Who in their right mind would give a tractor to a Monk?
May 1, 2021
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I know. I know. Strange notion isn’t it? I get that. Who in their right mind would give a tractor to a monk? Or a dump truck? Or a rice-harvesting machine? I confess. We did all those things – and more. Several times. We did that for monks. We also did that for secular community groups supporting preschools and libraries.

Okay, here’s the story

Many socially minded monks in SE Asia do a wonderful job working to fill the gaps between whatever services the government provides and the pressing needs of the people – especially in rural areas. Often these are big gaps. Schools, all the way up through high school and job training centers are a couple of good examples. And that work is dead center in alignment with our mission of eliminating poverty by educating girls and women.

These monks (and the community groups) are among the most dedicated people I’ve ever met – ever. Their efforts often rise to the level of herculean. Vastly underfunded, they somehow rally enough support from the local community to get by, and keep going – albeit often at a somewhat less than an ideal level.

We all know the oft-quoted adage about “Give a man a fish and he’ll eat for a day. Teach him to fish and he will eat for a lifetime.” (Please excuse the outdated sexist language.) But, there’s a real problem with that notion. All too often those folks lack the necessary fishing gear and simply cannot afford buy it.

The Key For a Better Future

That’s where our concept of Social Enterprise comes into the picture. If the monk – or the community group – has an idea about how they could make some money – and can, with a bit of coaching, produce a realistic Business Plan – then we can consider some funding. Here’s an example of that – a simple one, but a direct reflection of our experience.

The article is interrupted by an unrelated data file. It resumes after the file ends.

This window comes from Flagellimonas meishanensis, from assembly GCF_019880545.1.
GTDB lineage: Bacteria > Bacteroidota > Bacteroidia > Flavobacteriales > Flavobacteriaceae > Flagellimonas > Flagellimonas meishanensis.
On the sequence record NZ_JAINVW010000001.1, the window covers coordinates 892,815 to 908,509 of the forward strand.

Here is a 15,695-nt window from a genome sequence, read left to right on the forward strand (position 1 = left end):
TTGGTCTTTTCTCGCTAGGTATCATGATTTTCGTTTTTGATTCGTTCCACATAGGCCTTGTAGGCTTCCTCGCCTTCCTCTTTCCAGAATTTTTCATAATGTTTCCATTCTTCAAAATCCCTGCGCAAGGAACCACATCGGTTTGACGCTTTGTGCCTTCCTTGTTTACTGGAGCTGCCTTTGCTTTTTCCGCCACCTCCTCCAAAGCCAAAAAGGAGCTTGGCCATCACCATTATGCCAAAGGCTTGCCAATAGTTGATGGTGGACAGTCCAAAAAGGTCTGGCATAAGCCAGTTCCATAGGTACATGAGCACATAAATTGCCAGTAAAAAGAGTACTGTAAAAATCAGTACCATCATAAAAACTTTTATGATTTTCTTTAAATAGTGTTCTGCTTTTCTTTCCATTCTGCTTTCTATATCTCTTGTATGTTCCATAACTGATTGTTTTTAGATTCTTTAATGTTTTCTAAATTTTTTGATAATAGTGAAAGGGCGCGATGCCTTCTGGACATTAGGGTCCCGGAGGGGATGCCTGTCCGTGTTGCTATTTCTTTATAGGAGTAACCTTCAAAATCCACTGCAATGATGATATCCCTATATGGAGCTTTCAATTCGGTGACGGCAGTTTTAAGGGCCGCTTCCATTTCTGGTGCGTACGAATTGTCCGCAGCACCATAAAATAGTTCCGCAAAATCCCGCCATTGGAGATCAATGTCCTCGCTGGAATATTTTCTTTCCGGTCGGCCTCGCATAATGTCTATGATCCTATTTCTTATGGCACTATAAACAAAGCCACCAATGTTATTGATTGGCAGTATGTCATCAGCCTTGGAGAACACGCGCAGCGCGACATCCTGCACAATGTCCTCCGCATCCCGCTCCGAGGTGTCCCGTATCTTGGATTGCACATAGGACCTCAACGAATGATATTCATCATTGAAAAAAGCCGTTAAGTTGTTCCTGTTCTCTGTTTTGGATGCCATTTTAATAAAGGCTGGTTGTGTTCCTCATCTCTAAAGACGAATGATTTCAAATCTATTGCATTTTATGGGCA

A brand new Kubota tractor, with all the necessary attachments, costs about $26,000. If that tractor can be kept busy doing field prep for $25 per acre – or working local road construction for $25 per hour – for, say, 1,000 acres (or hours) in a year, just look at the result:

1,000 hours at $25/hour = $25,000
Costs of operation at 30% = $7,500
Net income: $17,500

That results in an “earn-back period” (think ROI) of $26,000 ÷ $17,500 = 1.5 years. Not bad, huh? Sure makes sense to us. That initial investment of $26,000 produces annual operating income of $17,500 . . . and . . . it also provides a couple of jobs for the people needed to maintain and operate the machine.

Just think about it. $17,500 of annual income that was earned, not begged. Think of the self esteem that generates. That’s it for us. Not simply helping people. Instead, it’s all about helping people help themselves.

The end result of that is . . . HOPE. Hope for a better future. Hope for continuing to educate the kids. HOPE.

To quote Ray Bradbury:
. . . “Action is hope. There is no hope without action.”

That’s where we enter the picture . . . We can provide
the ACTION . . . leading to the Hope.
With your help we can help these people help themselves.

Circle of Hope logo

All you need to do is Click Here then click on the donate button you’ll see, designate an amount, and select the checkbox that says, “Make this a monthly donation.” It’s as easy as that.

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